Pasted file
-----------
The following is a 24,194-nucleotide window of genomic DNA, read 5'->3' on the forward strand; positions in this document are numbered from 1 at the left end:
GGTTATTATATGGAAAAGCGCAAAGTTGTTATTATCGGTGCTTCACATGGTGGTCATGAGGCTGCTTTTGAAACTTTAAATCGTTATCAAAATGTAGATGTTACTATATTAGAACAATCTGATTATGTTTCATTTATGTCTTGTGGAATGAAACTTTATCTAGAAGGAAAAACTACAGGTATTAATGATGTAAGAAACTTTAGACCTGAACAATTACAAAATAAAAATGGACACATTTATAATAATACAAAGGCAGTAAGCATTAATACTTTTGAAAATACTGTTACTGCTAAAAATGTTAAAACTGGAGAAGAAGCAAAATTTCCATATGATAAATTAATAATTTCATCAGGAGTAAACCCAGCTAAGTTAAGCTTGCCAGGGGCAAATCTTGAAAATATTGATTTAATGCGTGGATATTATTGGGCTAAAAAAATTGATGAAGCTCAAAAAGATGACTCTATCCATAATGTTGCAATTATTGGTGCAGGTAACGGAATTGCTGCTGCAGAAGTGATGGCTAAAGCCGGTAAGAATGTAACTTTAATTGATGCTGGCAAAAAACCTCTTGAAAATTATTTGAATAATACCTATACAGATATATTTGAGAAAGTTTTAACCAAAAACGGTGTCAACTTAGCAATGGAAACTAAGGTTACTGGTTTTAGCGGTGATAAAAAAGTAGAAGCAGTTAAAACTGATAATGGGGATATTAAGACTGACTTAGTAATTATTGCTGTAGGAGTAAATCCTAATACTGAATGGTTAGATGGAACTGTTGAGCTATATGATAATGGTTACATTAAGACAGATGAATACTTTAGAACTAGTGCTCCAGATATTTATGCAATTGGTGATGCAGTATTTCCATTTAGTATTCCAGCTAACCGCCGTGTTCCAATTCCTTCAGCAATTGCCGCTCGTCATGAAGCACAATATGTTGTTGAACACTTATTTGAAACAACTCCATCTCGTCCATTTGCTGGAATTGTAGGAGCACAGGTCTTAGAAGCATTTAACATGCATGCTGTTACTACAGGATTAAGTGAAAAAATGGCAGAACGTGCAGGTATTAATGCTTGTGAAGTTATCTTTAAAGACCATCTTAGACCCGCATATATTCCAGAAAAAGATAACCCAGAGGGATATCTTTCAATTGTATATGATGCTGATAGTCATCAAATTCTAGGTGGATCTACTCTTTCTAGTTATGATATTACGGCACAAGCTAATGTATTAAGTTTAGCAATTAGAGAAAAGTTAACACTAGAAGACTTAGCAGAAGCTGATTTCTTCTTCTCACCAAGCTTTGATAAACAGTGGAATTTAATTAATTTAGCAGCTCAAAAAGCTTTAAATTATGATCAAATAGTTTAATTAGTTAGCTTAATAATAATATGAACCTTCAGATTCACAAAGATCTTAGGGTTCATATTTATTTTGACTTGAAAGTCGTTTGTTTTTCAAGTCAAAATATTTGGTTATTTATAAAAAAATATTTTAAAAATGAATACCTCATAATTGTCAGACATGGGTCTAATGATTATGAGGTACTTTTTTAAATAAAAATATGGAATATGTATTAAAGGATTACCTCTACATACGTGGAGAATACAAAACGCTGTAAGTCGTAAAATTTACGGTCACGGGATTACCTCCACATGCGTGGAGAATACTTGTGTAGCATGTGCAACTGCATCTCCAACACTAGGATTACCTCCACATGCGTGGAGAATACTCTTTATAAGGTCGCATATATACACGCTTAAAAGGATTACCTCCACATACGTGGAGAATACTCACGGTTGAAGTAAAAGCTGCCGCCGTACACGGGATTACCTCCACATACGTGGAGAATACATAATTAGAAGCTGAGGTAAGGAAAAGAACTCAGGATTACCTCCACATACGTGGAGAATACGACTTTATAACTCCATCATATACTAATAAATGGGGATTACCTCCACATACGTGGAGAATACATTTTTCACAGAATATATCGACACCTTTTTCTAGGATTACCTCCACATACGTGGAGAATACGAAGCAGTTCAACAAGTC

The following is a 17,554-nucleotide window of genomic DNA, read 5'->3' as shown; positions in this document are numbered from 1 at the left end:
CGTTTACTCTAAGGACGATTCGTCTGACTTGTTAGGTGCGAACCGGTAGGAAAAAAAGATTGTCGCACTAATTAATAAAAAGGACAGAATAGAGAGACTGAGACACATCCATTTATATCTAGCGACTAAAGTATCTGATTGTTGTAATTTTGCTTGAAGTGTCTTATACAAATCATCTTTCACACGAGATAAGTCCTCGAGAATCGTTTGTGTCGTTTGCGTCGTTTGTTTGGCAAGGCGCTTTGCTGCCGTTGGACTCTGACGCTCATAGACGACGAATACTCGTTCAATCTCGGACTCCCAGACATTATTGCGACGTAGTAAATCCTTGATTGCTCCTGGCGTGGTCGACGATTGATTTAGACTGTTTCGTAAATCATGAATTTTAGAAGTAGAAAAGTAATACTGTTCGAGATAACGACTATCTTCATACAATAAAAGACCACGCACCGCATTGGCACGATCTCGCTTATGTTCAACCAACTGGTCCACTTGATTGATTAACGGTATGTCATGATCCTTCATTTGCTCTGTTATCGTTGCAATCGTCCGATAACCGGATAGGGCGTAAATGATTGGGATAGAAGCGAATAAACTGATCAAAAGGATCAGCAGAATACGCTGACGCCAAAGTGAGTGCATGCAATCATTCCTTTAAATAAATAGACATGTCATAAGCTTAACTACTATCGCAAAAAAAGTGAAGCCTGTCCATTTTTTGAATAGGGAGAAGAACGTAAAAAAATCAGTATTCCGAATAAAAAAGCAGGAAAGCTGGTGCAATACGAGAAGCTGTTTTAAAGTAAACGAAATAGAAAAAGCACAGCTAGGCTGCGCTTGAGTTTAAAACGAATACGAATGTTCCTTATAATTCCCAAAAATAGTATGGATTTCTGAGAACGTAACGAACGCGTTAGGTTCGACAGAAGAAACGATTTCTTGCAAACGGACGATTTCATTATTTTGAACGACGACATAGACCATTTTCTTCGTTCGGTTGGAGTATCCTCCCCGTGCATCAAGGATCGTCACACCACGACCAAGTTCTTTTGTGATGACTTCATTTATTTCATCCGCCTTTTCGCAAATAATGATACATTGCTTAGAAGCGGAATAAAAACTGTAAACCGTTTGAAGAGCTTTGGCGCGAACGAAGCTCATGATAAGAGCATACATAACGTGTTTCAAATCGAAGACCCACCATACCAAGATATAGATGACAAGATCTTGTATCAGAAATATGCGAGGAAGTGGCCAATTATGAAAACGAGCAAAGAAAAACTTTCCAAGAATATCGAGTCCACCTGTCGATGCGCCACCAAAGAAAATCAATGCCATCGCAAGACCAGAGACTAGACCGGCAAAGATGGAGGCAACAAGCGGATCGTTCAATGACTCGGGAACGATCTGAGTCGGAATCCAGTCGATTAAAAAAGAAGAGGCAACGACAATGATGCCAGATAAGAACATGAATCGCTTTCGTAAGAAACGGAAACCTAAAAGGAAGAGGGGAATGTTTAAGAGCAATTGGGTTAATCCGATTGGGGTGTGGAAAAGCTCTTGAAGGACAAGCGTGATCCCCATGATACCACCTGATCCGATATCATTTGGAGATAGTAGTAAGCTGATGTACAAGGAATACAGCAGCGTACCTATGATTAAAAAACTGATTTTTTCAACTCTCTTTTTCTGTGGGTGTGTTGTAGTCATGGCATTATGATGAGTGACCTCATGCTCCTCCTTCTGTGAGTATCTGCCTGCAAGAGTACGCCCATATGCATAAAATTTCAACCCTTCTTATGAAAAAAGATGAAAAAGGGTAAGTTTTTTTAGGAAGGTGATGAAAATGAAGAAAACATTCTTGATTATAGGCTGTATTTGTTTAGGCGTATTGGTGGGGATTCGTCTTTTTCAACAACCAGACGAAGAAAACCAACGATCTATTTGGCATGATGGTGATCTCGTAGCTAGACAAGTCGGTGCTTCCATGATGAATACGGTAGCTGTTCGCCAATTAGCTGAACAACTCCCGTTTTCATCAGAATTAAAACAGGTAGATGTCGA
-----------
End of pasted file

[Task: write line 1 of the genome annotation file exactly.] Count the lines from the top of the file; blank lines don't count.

The following is a 24,194-nucleotide window of genomic DNA, read 5'->3' on the forward strand; positions in this document are numbered from 1 at the left end: